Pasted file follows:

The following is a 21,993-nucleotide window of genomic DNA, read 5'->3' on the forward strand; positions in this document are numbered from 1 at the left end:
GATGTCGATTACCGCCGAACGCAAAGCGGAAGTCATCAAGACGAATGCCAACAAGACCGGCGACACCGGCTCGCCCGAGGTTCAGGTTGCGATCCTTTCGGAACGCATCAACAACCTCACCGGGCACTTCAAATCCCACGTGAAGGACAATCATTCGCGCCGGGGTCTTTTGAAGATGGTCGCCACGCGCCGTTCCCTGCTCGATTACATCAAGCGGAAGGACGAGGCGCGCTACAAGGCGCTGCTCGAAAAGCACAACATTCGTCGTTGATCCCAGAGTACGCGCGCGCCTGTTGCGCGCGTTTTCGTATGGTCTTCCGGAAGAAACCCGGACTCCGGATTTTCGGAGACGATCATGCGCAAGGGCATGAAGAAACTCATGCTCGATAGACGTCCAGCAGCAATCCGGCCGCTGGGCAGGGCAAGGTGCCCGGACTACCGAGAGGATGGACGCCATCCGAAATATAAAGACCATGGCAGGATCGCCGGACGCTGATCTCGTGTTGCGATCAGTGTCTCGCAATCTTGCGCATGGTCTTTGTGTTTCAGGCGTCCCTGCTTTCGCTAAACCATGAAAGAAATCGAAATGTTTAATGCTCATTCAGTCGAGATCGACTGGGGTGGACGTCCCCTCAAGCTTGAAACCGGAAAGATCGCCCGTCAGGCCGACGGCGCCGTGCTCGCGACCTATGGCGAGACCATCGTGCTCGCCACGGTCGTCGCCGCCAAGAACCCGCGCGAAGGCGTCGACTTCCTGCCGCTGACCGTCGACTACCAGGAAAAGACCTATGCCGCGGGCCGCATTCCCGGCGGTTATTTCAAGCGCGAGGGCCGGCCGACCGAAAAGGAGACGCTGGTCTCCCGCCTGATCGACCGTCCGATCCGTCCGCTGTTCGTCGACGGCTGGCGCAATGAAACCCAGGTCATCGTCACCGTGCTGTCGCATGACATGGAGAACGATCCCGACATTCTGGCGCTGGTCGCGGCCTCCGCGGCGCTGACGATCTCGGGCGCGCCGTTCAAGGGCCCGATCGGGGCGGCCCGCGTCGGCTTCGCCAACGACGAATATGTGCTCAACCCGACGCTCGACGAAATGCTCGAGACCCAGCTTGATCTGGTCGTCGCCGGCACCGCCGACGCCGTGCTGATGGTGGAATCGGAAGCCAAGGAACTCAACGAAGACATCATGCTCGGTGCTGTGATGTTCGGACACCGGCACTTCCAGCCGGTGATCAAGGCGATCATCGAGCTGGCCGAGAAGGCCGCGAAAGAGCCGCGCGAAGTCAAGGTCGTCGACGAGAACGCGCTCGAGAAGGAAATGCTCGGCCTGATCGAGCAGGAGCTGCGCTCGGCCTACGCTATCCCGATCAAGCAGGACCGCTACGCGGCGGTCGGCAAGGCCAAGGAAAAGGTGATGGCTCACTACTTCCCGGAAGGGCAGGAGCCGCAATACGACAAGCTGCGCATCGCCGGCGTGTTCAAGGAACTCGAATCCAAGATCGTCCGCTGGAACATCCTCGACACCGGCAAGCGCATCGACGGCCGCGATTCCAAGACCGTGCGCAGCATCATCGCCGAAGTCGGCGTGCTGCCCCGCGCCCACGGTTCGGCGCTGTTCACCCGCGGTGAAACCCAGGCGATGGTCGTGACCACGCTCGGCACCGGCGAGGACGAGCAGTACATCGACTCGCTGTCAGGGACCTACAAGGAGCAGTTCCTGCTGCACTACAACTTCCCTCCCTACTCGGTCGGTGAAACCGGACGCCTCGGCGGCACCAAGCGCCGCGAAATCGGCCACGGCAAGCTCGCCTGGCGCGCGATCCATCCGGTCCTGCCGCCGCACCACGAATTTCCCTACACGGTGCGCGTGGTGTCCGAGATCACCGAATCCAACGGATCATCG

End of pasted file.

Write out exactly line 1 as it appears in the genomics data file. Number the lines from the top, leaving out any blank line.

The following is a 21,993-nucleotide window of genomic DNA, read 5'->3' on the forward strand; positions in this document are numbered from 1 at the left end: